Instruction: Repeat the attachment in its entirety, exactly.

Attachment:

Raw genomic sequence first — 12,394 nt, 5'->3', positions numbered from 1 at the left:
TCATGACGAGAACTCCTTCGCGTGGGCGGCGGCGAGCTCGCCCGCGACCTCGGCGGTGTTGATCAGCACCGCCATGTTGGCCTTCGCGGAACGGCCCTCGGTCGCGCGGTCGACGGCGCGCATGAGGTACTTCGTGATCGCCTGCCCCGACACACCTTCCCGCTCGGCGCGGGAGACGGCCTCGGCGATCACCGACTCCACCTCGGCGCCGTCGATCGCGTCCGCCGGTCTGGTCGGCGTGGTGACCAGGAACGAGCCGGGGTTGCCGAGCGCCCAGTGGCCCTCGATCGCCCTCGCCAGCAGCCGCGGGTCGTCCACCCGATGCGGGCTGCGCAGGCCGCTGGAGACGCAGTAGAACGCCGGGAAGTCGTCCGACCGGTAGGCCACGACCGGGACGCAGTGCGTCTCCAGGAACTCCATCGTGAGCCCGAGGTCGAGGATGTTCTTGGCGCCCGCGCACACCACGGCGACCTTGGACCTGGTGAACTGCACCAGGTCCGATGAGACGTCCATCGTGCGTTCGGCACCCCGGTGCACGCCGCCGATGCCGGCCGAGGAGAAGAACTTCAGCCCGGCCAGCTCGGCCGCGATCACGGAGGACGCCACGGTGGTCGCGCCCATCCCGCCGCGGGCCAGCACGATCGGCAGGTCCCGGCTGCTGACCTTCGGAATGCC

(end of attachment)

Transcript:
Raw genomic sequence first — 12,394 nt, 5'->3', positions numbered from 1 at the left:
TCATGACGAGAACTCCTTCGCGTGGGCGGCGGCGAGCTCGCCCGCGACCTCGGCGGTGTTGATCAGCACCGCCATGTTGGCCTTCGCGGAACGGCCCTCGGTCGCGCGGTCGACGGCGCGCATGAGGTACTTCGTGATCGCCTGCCCCGACACACCTTCCCGCTCGGCGCGGGAGACGGCCTCGGCGATCACCGACTCCACCTCGGCGCCGTCGATCGCGTCCGCCGGTCTGGTCGGCGTGGTGACCAGGAACGAGCCGGGGTTGCCGAGCGCCCAGTGGCCCTCGATCGCCCTCGCCAGCAGCCGCGGGTCGTCCACCCGATGCGGGCTGCGCAGGCCGCTGGAGACGCAGTAGAACGCCGGGAAGTCGTCCGACCGGTAGGCCACGACCGGGACGCAGTGCGTCTCCAGGAACTCCATCGTGAGCCCGAGGTCGAGGATGTTCTTGGCGCCCGCGCACACCACGGCGACCTTGGACCTGGTGAACTGCACCAGGTCCGATGAGACGTCCATCGTGCGTTCGGCACCCCGGTGCACGCCGCCGATGCCGGCCGAGGAGAAGAACTTCAGCCCGGCCAGCTCGGCCGCGATCACGGAGGACGCCACGGTGGTCGCGCCCATCCCGCCGCGGGCCAGCACGATCGGCAGGTCCCGGCTGCTGACCTTCGGAATGCC